Learn More

Monday, September 5, 2011

Fast And Cheap Detecting CO2

Japan recently has managed to make a CO2 gas detector high-speed yet cheap. Kyoto University, is responsible in the process of making the detector material. Previously, to detect a number of gases in the air must have a tool that is quite expensive. However, this time in the air detector gases such as CO2 can be detected quickly and cheaply. Japan uses a unique approach and can be reused. The tool was made ​​to produce visible light that varies, depending on the composition of gases from the air.

PCP process schematic
Schematic illustration for detection of gas molecules by coupled structural transformations of a flexible PCP framework and a reporter molecule. (nature.com)

The basic ingredients of the material used is flexible porous coordination polymers (PCP) can be transformed depending on changes in the environment. Actually, most of the research materials in Japan using polymer-based technologies (including nanomaterial technologies owned by Japan). When infused with a fluorescent reporter molecule (distyrylbenzene, or DSB), the composite Becomes specifically sensitive to carbon dioxide gas, glowing with varying intensity based on changing concentrations of the gas. Lead author for the paper was Dr.. Nobuhiro Yanai of the university's Graduate School of Engineering. Clearly show that this PCP-DSB combination reacts very differently to the two gases, making accurate CO2 detection possible in a wide variety of applications.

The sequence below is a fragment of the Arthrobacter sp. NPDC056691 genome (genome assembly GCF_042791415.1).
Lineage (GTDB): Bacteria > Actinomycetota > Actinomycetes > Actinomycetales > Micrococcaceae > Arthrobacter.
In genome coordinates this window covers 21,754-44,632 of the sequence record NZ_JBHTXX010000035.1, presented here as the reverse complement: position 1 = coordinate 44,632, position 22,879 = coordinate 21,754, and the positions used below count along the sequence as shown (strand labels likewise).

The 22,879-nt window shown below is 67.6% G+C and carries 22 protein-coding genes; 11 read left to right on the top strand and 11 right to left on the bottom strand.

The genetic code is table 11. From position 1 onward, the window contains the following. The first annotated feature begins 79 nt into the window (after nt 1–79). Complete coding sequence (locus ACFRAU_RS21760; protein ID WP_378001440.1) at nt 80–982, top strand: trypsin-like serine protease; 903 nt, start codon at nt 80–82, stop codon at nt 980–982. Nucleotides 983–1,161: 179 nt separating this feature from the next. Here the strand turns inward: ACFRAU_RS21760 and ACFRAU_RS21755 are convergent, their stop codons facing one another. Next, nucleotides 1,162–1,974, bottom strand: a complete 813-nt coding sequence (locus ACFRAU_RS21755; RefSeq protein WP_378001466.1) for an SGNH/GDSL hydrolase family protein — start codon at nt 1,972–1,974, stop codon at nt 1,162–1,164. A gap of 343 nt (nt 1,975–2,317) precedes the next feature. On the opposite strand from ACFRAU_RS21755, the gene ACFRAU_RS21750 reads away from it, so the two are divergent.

In its natural state, DSB is a long, flat molecule, which emits a blue light. When adsorbed by the PCP framework, DSB molecules twist, causing the entire PCP structure to also become skewed. In this condition, the glow of DSB diminishes significantly. This research has been published in http://www.nature.com/nmat/journal/vaop/ncurrent/full/nmat3104.html#access

External links:

Post a Comment